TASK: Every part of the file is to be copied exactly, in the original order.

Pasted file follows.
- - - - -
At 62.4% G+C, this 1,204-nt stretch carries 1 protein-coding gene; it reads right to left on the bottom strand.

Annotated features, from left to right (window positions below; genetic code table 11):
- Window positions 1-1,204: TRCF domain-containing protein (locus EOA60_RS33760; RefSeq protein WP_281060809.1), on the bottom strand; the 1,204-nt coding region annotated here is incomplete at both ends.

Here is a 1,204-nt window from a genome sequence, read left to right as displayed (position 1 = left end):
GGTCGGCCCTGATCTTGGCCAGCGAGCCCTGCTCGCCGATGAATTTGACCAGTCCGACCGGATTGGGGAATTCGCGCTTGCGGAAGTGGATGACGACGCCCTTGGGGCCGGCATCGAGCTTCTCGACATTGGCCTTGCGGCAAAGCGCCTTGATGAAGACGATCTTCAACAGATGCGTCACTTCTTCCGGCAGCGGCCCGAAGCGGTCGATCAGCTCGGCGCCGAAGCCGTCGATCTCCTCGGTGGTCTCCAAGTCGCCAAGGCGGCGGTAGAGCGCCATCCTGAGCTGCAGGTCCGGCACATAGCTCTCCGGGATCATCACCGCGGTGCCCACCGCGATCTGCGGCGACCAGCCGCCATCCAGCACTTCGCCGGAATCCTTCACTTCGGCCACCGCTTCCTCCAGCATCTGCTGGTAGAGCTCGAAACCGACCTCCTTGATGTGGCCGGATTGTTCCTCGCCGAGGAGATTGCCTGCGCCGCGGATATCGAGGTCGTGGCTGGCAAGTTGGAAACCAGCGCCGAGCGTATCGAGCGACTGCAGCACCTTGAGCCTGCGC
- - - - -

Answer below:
At 62.4% G+C, this 1,204-nt stretch carries 1 protein-coding gene; it reads right to left on the bottom strand.

Annotated features, from left to right (window positions below; genetic code table 11):
- Window positions 1-1,204: TRCF domain-containing protein (locus EOA60_RS33760; RefSeq protein WP_281060809.1), on the bottom strand; the 1,204-nt coding region annotated here is incomplete at both ends.

Here is a 1,204-nt window from a genome sequence, read left to right as displayed (position 1 = left end):
GGTCGGCCCTGATCTTGGCCAGCGAGCCCTGCTCGCCGATGAATTTGACCAGTCCGACCGGATTGGGGAATTCGCGCTTGCGGAAGTGGATGACGACGCCCTTGGGGCCGGCATCGAGCTTCTCGACATTGGCCTTGCGGCAAAGCGCCTTGATGAAGACGATCTTCAACAGATGCGTCACTTCTTCCGGCAGCGGCCCGAAGCGGTCGATCAGCTCGGCGCCGAAGCCGTCGATCTCCTCGGTGGTCTCCAAGTCGCCAAGGCGGCGGTAGAGCGCCATCCTGAGCTGCAGGTCCGGCACATAGCTCTCCGGGATCATCACCGCGGTGCCCACCGCGATCTGCGGCGACCAGCCGCCATCCAGCACTTCGCCGGAATCCTTCACTTCGGCCACCGCTTCCTCCAGCATCTGCTGGTAGAGCTCGAAACCGACCTCCTTGATGTGGCCGGATTGTTCCTCGCCGAGGAGATTGCCTGCGCCGCGGATATCGAGGTCGTGGCTGGCAAGTTGGAAACCAGCGCCGAGCGTATCGAGCGACTGCAGCACCTTGAGCCTGCGC